I’ve got an installation working, and want to test things out with the “ood” user. However, upon logging in with “ood@localhost” and “password” (as directed in the setup guide) I get the following error message:
Home directory not found
Your home directory appears to be missing. The home directory mount may be unavailable, or your home directory may need to still be created. Please contact support for help and attempt to restart your web server by clicking below when the problem has been fixed.
I have checked that the “ood” user has the correct home directory:
[root@dev-ood1 ood]# grep ood /etc/passwd
And that the home directory exists and has correct permissions:
[root@dev-ood1 ood]# ls -lah /home/ood/
drwx------. 2 ood ood 62 Sep 11 14:29 .
drwxr-xr-x. 3 root root 17 Sep 11 14:29 …
-rw-r–r--. 1 ood ood 18 Apr 1 10:17 .bash_logout
-rw-r–r--. 1 ood ood 193 Apr 1 10:17 .bash_profile
-rw-r–r--. 1 ood ood 231 Apr 1 10:17 .bashrc
I’ll check back after the weekend to see if I can solve this, but if anyone has a solution in the meantime I will be very happy
I haven’t attempted anything in the “Authentication” section of INSTALL yet, although I’m not quite sure where to start in that.
Do you have SELinux enabled? That’s the only reason I can think the home directory would be inaccessible when clearly it’s setup correctly.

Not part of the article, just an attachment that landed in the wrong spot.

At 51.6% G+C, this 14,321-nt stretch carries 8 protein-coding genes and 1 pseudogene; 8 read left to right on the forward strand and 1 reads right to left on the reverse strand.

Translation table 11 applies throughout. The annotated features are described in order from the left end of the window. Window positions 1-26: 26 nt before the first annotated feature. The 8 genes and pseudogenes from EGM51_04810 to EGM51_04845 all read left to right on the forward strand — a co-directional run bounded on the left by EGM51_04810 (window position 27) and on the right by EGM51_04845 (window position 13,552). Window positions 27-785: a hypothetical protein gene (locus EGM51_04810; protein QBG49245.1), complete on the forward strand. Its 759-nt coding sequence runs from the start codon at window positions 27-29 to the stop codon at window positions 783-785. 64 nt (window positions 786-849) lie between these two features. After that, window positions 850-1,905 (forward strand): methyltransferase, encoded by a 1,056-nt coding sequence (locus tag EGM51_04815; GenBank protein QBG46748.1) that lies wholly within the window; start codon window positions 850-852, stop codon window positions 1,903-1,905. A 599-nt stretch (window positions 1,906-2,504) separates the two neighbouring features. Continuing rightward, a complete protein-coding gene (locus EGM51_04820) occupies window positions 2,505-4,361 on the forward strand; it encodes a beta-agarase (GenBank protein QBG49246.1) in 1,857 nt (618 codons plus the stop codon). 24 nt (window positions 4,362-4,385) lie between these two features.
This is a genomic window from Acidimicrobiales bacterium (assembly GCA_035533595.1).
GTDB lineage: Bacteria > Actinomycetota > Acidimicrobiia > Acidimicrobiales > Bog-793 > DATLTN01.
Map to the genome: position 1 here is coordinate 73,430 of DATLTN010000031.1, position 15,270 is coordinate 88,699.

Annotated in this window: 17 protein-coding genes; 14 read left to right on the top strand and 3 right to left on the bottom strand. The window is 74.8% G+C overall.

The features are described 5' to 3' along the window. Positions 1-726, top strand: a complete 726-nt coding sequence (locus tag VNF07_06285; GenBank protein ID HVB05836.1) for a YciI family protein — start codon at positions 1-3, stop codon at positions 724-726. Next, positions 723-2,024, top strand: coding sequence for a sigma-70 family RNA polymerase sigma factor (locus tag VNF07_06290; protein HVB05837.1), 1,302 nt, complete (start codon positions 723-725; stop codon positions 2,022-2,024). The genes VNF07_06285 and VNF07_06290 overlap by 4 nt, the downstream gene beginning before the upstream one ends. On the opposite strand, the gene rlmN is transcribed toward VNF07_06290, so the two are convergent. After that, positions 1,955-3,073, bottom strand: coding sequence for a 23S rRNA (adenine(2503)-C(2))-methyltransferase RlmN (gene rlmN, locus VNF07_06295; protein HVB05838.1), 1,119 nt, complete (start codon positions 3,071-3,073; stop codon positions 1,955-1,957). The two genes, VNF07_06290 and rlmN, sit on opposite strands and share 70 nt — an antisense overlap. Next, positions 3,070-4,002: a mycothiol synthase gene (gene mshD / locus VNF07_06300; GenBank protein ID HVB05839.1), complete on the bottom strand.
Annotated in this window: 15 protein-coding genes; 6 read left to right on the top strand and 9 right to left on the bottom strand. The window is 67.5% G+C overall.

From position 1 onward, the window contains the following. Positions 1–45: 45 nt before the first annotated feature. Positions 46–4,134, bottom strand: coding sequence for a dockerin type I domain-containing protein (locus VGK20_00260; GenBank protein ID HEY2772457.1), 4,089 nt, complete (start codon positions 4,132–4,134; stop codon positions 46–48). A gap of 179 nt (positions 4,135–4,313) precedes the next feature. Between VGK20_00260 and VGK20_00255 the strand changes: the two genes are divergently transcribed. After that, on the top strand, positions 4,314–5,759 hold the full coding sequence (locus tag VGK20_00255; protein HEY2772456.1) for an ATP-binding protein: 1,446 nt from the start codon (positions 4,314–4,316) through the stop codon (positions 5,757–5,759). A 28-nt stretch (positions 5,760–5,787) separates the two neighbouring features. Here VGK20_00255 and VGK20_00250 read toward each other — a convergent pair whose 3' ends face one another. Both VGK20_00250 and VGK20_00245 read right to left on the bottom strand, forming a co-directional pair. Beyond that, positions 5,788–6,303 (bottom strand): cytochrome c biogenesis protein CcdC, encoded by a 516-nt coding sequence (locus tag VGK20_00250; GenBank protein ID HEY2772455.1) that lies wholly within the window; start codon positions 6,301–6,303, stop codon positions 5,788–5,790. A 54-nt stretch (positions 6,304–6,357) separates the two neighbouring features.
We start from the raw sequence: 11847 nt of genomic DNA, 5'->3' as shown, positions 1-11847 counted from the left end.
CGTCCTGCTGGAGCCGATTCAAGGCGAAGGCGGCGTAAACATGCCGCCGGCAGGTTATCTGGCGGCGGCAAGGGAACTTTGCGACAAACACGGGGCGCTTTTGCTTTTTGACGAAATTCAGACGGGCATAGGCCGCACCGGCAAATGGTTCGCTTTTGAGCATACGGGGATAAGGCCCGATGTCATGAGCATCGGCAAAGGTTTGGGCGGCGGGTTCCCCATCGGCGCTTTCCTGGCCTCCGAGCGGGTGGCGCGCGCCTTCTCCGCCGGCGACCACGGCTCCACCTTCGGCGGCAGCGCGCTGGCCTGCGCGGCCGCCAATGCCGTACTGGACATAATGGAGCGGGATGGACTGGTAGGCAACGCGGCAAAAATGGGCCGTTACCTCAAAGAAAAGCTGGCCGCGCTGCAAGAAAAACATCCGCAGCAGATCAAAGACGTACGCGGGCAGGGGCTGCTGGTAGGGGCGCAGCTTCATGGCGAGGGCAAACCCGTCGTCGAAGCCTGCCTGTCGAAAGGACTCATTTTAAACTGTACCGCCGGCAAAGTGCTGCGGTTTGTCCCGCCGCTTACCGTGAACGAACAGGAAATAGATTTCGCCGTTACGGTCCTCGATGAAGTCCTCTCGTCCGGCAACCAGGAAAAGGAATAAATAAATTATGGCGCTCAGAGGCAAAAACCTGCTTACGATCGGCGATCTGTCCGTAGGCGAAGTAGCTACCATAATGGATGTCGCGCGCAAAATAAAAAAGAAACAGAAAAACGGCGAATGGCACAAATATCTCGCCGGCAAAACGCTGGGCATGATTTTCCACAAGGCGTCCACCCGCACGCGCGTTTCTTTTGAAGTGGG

For Authentication, how do your users authenticate with your systems? If they use LDAP then you’d want to follow the instructions for setting up LDAP with OnDemand using ondemand-dex. OnDemand supports all the methods for authentication supported by Apache so what to configure really depends on how you want users authenticating with OnDemand.
Yes, I have SELinux enabled, but I also have ondemand-selinux installed.
We will be using LDAP authentication but I wasn’t planning on setting that up just yet.
/home is not on an NFS share, perhaps I need to turn on
ondemand_manage_user_home_dir is likely what you need as that’s intended to allow OnDemand to access local, non-NFS home directories.
Production deployments of OnDemand typically use some sort of shared filesystem like NFS as the users using OnDemand have to have their $HOME accessible on the OnDemand node as well as the HPC clusters. If you’re using NFS then you’ll want to enable the
ondemand_use_nfs SELinux boolean, which should have been enabled by default so maybe nothing needed there unless it got turned off.
Great, I’ll give it a shot. Thanks
I think the plan is to use LDAP and NFS-hosted home directories (as we already do on our production clusters), but I’m not at the stage of testing that with OOD just yet - trying to start simple as we haven’t used OOD before.
Great, everything appears working after setting that SELinux boolean.
I’m a little confused as the Authentication section doesn’t explicitly talk about LDAP - if I follow the directions in https://osc.github.io/ood-documentation/latest/installation/add-ldap.html do I need to do anything else?
Currently we just have LDAP, nothing like Shibboleth… I’m curious about the benefits of having something “more robust” hinted at by that page.
“More robust” mostly refers to more complex authentication systems that support things like SSO and Logout and multi-factor auth. Some of that language is left over from when LDAP support with OnDemand required using Basic Auth which was replaced by Dex based LDAP authentication. For Dex we get logout support using mod_auth_openidc features but the actual Dex program itself doesn’t support Logout.
Once you’ve done this: https://osc.github.io/ood-documentation/latest/authentication/dex.html#dex-ldap (linked from your linked page) then you should be good to go with LDAP authentication using Dex.